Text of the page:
Why is he a Beast? Well… he IS a serial killer and a self-proclaimed psychopath, unable to experience human emotions. Dexter is probably the darkest character on television, because it is as close to “pure evil” as they have dared to go. Dexter is a killer and he enjoys killing, no excuses, that’s just the nature of his “Dark Passenger” from which he simply cannot escape. Yes, the code allows us to root for Dexter, he is killing bad guys after all; but also… we are behind Dexter because he represents “conquest”. We don’t expect redemption for Dexter; we don’t expect him to stop killing people. We like him because he has been able to make the best out of his own dark nature.

The Beast vs. Dexter: Vincent was never an “evil” character. Whenever he killed he did it by accident… until now. Now he kills for motivations unknown… but I wouldn’t say he does it because it is in his nature [unlike Dexter]. So no, I don’t believe Vincent has lost his humanity and actually turned into a killing machine. His makers [or puppeteers] clearly had that intention, but did they succeed? I believe not. They can erase memories, but they can’t supress feelings [forever]. Unlike Dexter, Beauty and the Beast is a story of redemption. 

ANTI-HERO #2 - JAX TELLER – The man born to violence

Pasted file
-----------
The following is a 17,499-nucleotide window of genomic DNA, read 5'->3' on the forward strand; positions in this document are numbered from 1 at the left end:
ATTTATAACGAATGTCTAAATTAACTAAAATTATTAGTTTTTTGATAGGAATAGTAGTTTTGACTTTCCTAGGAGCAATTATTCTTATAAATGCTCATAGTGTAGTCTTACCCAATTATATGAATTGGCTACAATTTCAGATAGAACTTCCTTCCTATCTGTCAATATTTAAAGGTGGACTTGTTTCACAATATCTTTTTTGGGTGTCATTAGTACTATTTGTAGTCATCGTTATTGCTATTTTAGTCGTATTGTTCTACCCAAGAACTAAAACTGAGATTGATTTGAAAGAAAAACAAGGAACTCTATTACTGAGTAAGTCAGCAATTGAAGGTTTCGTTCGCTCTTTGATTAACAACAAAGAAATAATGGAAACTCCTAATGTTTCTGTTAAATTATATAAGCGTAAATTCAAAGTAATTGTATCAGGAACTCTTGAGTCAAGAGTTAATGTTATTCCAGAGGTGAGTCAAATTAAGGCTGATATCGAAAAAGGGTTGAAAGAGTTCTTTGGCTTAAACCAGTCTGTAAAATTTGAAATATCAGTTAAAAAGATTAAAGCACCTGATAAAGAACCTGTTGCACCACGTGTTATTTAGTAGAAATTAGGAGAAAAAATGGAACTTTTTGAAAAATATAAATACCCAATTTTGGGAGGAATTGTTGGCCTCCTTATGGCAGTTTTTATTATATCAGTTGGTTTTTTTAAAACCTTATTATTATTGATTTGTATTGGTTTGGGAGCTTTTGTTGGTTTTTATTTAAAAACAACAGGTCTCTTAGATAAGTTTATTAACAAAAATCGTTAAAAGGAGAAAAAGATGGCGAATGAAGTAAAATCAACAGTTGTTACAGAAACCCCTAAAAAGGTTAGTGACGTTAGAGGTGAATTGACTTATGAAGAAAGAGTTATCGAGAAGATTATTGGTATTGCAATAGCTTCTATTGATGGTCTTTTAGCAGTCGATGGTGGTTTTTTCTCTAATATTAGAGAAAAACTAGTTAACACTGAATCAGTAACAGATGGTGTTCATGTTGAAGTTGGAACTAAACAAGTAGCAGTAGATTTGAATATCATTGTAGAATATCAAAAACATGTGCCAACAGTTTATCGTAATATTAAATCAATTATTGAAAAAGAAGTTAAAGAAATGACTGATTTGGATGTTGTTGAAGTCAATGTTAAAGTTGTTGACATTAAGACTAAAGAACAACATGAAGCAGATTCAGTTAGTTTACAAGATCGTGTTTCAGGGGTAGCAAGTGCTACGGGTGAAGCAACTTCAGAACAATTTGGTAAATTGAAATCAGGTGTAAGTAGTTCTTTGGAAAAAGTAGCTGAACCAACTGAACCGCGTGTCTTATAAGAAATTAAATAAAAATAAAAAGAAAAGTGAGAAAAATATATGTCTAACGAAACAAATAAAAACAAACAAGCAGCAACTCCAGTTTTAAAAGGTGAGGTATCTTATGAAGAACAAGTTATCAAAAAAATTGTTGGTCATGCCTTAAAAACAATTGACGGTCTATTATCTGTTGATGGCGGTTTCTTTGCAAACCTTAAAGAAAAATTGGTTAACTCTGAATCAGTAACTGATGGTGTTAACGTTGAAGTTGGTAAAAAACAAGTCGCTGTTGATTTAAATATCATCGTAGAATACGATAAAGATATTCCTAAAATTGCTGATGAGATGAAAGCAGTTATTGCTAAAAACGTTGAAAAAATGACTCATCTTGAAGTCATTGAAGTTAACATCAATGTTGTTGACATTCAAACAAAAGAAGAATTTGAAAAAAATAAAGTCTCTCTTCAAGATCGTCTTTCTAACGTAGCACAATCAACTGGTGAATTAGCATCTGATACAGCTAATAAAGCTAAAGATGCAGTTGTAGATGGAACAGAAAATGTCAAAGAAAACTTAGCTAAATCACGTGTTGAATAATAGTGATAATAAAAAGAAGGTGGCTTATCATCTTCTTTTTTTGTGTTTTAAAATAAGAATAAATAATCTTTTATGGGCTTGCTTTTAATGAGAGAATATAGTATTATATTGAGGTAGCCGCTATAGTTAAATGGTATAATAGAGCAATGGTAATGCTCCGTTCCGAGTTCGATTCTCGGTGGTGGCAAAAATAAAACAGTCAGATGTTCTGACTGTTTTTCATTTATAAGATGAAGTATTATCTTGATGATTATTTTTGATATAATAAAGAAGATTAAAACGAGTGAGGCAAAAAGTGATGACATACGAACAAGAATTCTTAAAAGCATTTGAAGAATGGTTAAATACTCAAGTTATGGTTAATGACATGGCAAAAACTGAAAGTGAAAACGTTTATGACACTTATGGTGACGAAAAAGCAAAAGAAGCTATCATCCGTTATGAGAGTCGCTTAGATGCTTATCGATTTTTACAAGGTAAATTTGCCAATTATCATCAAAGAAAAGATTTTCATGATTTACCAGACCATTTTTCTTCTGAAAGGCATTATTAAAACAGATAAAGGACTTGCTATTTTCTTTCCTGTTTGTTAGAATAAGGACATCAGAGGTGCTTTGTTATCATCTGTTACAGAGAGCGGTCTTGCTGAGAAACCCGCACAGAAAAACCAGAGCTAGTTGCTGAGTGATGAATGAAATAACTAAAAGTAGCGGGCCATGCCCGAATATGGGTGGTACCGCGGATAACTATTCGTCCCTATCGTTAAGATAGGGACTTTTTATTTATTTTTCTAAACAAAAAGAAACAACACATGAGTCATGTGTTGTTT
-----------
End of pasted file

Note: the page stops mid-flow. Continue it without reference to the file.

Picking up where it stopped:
The Show: Sons of Anarchy
The Character: The president of a motorcycle club, an outlaw. [Even if you have never watched the show, you may remember Charlie Hunnam as the guy who was supposed to play Christian Grey on 50 Shades of Grey]

Why is he a Beast? Jax Teller has done it all: he cheated on his girlfriend (now wife), he murdered countless people, he went to prison, he forcefully injected heroin to his ex-wife and he even hit a woman; and I am not talking about an accidental shove… I am talking about beating the crap out of her and basically breaking her face… [The most shameful part is that I was partly glad he did it!]

The Beast vs. Jax: I thought about Jax Teller a lot while watching this season of BATB. What was going through my mind was that I’ve seen Jax do worse things than Vincent, yet he still remained a suitable “romantic hero” in my book. But also there is another commonality. Their anti-hero status was given to them, rather than being in their nature. If Jax hadn't been the son of a biker, he may have gone to law school. If Vincent hadn’t been turned into a Beast and then an improved Beast he would be an awesome guy working at a hospital. In a way, they are both victims of their circumstances rather than being the way they are by nature.

ANTI-HERO #3 - DON DRAPER – The man with no identity

The Show: Mad Men
The Character: Don Draper, an ad executive living in the 1960s NY. His real name is Dick Whitman and he stole the identity of his superior officer during the war.